Monday, November 28, 2011

Penn State

Only one reason occurs to me as valid for wading into the mess that a single sexual predator has wrought in a college town obsessed with its football team: a fresh perspective. Hear me out; I think I have one.
Thus far we can only write about those on whose behavior in the Sandusky affair we have some at least alleged facts. For better or worse, that pretty much eliminates the victims, about whom we know very little at this point. That leaves Sandusky himself, Paterno, the Athletic Director, the Vice-President for Business Affairs, and the President. We will return to this group shortly, but one remains, a graduate assistant at the time of his remarks to Paterno about what he saw in the shower. McQueary has become an assistant coach, and given paid administrative leave.
Most observers see the issue for all these men as one of not going to at least campus police if not the legal authorities with what they knew of Sandusky’s pederasty, however they obtained that knowledge. I spent twenty years in academia, and really want to know what this argument has to do with the way college administrators conduct business. Has nobody noticed that a V.P. for business got involved as the Athletic Director’s superior?
Colleges and universities like to police themselves, to control embarrassing information that might cost them contributions. Football generates enormous sums and inspires intense loyalty at Penn State. Under no circumstances would any administrator at any academic institution want to go to the police, though a minority would anyway, as the right thing to do. Did the others learn nothing from the Catholic church’s pederasty scandal? Obviously not, at least at Penn State.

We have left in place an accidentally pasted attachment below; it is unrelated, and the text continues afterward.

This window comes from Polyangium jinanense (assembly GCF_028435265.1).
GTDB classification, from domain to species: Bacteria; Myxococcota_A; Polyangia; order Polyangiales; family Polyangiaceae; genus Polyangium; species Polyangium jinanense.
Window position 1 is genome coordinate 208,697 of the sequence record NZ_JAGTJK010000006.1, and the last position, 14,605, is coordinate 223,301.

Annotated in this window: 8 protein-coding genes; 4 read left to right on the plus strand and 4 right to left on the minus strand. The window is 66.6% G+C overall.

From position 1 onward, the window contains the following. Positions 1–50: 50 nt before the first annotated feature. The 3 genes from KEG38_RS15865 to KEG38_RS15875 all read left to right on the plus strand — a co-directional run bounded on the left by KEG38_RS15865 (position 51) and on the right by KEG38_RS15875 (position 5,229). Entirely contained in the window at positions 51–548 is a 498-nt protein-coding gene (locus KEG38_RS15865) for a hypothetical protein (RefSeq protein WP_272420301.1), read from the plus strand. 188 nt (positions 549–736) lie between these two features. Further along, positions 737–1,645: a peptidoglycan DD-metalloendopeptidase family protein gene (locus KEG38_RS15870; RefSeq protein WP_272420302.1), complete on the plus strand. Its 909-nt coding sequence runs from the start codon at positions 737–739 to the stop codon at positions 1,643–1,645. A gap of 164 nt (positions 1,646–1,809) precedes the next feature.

This case has complexities nobody has yet fully comprehended, but one individual clearly deserves to have his name cleared. Who on earth can reasonably expect a graduate assistant to go over the head of his boss, the beloved Joe Paterno, and approach the police? To think so flies in the face of collegiate hierarchies. He did his duty by telling Paterno, who did his by telling the A.D., at which point the buck gets harder to pass, but surely he or the V.P. should have gone to the police.
The fact that they did not condemns both them and the notion of separation of academia and state that the academy wants desperately to preserve. I still do not know if Paterno deserved getting the sack. The three above him in the pecking order surely did.

Chapel Hill, NC
November 12, 2011

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